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Bunk, Brian D., 1968-; Pack, Sasha D.; Scott, Carl-Gustaf (ed.) / Nation and conflict in modern Spain: essays in honor of Stanley G. Payne
(2008)

Introduction,   pp. xi-xviii


Page xiv

lasting "military-based regime" of the twentieth century.16 In
his later work these compari- 
sons were elaborated. Franco himself was pictured as a kinder, gentler Tito.17
Both leaders 
had come to power through bloody civil wars, both adopted their personalized
versions of 
"totalitarian" models, and both used massive repression to rule
nations with powerful sepa- 
ratist movements. 
Anticipating The Spanish Revolution, Politics and the Military was critical
of the left, 
especially of Manual Azafia, "a writer and intellectual of limited accomplishment"
and an 
"ultra-liberal."18 At the same time, Payne admired Azafa's most
incisive critic, the tough- 
minded conservative Catholic republican, Miguel Maura. Maura was "one
of the few respon- 
sible, farsighted leaders produced by the Republic,"'9 a judgment seconded
and reinforced 
in his latest work, The Collapse of the Republic.2° Following Adolphe
Thiers' precedent of 
republican reconstruction after the Paris Commune, Maura's chief concern
was to establish a 
"Republic of Order," similar to the French Third Republic. The
Spanish Second Republic's 
failure to replicate the French model and its inability to maintain order
in the 1930s, espe- 
cially in 1936, led to civil war. Similarly, the so-called Bienio Negro of
1934-35 was not 
a black period of rightist rule for Payne but rather the "dead center"
of Spanish politics. 
During the Bienio, "it was the extreme left, not the extreme right that
was ready for violent 
rebellion."21 
Payne's third book, The Spanish Revolution, focused on that extreme left.
As in his 
previous volumes, the author reaches back into Spanish history to find parallels.
He sees the 
Catalan civil war of the 1460s as prefiguring the Spanish Civil War of the
1930s. Both were 
"touched off by a resort to arms by the upper classes in face of a strong
latent revolutionary 
threat from the peasants and urban workers."'22 Global comparisons complemented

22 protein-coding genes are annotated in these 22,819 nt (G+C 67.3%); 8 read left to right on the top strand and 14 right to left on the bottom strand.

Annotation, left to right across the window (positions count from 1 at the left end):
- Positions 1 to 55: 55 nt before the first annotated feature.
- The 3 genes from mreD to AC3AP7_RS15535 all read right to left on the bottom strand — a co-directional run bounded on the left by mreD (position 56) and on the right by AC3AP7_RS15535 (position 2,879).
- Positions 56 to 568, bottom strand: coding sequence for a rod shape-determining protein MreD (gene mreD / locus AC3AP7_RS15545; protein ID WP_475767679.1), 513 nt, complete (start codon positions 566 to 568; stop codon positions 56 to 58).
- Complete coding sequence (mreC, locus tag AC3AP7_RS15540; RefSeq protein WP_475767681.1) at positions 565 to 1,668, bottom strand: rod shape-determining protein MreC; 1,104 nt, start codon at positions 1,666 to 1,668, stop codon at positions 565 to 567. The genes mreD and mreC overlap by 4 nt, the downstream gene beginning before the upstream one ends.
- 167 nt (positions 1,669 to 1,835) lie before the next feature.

the use 
of analogies in the Spanish past: Unlike in other Western European nations,
"urbanization 
in Spain was not exactly a product of industrialization, but to a certain
extent preceded it" in 
the nineteenth century.23 "On the basis of civic culture, literacy rates,
and economic develop- 
ment, it might be hypothesized that by 1930 Spain was at the level of England
in the 1840s 
and 1850s or France in the 1860s and 1870s. Neither mid-nineteenth-century
England nor 
even France at the beginning of the Third Republic had to face such severe
political tests 
as Spain underwent in the 1930s.''24 Rather as in the German states during
1840s, Spain 
in the 1930s had to confront simultaneously thorny issues of constitutionalism,
national 
identity, and land reform. Furthermore, the Second Republic was burdened
with decisions 
concerning religious, military, and social legislation. The Republic's desire
to break with the 
past came back to haunt it. The Constituent Cortes of June 1931 unwisely
exhibited a lack 
of continuity with its last predecessor, the parliament of 1923: "This
is in sharp contrast to 
the rebuilding of representative government in more mature countries, such
as France after 
1944 or in Italy, Austria, and West Germany following long periods of dictatorship."25
The most relevant cross-national comparison in The Spanish Revolution was
between 
Spain and Russia since contemporaries-particularly the Socialists, the major
party of the 
xiv 


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